This ice boat was constructed for a build-at-home kit and is powered by a Harley-Davidson engine!



Originally on display July 10 - September 6, 2010

Model skeleton marked by Knievel, noting the locations of broken bones and surgical plates and screws, and documenting the liver transplant he received in 1999.


“The people don’t come to see me die. They come to see me defy death.” — Evel Knievel

Death-defying feats have fascinated mankind for centuries. From sword-swallowers to human cannonballs, the daredevils of history have risked life and limb to draw a crowd. Few performers gained lasting fame. But in the 1970s a motorcycle-jumping stuntman from Butte, Montana vaulted this tradition from its sideshow origins to unthinkable heights of popularity and influence.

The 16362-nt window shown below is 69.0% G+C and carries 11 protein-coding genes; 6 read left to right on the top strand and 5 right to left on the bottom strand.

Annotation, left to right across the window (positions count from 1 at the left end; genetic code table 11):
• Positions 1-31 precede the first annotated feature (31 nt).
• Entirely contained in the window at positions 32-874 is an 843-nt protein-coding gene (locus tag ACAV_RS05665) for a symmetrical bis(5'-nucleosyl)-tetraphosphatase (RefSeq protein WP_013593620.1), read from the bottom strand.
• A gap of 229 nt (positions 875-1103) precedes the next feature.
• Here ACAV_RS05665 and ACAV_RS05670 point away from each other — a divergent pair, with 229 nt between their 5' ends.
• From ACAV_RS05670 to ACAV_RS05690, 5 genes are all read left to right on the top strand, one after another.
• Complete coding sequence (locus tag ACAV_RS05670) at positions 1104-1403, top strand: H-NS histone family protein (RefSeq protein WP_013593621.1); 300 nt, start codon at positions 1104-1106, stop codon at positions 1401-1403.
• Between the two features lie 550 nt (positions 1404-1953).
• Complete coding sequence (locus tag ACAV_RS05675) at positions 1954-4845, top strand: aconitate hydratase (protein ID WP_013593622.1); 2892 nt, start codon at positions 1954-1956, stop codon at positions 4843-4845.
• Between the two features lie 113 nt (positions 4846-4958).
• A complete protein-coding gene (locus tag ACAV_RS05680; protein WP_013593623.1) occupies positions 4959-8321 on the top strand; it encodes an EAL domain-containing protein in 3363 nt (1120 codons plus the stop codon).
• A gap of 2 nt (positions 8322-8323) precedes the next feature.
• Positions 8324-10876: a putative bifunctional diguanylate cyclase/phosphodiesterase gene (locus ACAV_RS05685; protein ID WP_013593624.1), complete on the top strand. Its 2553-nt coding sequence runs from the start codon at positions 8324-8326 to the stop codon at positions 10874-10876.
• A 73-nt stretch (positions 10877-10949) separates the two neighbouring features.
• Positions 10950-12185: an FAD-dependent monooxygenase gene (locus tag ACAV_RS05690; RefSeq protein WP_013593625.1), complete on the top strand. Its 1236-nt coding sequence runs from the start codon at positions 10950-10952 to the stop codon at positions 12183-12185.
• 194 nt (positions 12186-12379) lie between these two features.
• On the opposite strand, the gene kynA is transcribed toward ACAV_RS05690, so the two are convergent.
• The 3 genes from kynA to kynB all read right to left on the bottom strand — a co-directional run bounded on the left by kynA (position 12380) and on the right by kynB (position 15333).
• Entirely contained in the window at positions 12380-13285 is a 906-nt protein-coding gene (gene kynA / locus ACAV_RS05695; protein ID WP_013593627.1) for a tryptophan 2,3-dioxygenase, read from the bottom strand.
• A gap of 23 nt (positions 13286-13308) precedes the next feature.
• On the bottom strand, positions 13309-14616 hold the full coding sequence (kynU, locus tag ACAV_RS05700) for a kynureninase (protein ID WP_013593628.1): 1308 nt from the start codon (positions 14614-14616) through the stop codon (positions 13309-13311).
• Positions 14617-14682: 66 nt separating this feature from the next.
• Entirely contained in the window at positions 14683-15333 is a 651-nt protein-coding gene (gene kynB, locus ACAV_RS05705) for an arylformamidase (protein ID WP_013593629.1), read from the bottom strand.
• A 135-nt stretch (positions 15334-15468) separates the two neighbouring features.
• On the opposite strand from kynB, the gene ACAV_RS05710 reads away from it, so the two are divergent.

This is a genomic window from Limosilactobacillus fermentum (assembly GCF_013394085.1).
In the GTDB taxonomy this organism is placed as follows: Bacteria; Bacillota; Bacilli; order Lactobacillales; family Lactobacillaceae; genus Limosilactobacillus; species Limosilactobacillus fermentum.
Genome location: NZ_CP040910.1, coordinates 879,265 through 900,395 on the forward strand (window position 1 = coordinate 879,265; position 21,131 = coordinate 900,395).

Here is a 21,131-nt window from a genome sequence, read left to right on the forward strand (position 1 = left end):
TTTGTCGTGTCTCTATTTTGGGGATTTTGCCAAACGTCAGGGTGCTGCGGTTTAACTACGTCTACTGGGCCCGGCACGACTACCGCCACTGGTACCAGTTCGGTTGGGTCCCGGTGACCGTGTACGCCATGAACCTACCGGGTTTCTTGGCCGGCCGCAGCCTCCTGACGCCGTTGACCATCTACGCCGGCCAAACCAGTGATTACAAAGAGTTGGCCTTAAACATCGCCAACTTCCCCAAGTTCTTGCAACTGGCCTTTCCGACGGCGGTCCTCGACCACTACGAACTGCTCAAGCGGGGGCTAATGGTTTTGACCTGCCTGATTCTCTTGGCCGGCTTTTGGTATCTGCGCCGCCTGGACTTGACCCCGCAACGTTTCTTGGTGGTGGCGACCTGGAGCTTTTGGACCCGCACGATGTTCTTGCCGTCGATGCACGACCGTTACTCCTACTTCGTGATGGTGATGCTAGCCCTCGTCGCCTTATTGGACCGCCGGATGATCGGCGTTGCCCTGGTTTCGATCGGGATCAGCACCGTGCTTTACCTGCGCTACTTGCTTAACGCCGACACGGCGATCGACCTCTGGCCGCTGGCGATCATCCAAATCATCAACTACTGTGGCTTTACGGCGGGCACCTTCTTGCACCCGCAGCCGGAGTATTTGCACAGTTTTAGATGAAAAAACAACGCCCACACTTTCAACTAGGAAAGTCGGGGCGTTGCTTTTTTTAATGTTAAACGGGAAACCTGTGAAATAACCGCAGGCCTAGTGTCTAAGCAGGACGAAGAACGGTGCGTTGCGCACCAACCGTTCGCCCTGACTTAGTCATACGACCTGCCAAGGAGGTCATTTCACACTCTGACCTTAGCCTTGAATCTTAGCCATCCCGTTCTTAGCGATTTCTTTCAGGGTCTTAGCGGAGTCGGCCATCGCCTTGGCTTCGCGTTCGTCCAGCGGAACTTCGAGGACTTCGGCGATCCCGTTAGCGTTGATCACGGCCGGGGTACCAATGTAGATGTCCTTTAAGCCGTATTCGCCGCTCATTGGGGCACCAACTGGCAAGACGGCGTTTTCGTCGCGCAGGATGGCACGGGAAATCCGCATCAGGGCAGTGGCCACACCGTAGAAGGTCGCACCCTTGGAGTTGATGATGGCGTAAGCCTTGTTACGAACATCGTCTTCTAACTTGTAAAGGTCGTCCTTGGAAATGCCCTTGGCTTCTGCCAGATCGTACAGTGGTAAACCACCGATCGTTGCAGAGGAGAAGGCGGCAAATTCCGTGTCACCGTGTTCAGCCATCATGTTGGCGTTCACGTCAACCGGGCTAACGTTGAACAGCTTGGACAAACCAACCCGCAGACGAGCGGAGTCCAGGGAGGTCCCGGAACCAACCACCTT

Evel Knievel made the leap from rural county fairs to sold-out stadiums through a unique combination of bravado, determination, and promotional genius. He invented himself and his business, jumping, crashing, and miraculously recovering to promise even more unbelievable acts to come. A generation of kids grew up transfixed by his televised exploits, imitating his stunts on bicycles and with Evel Knievel toys. Decades after Evel hung up his red-white-and-blue cape, his legacy lives on in the young athletes who have taken extreme sports to mainstream acceptance.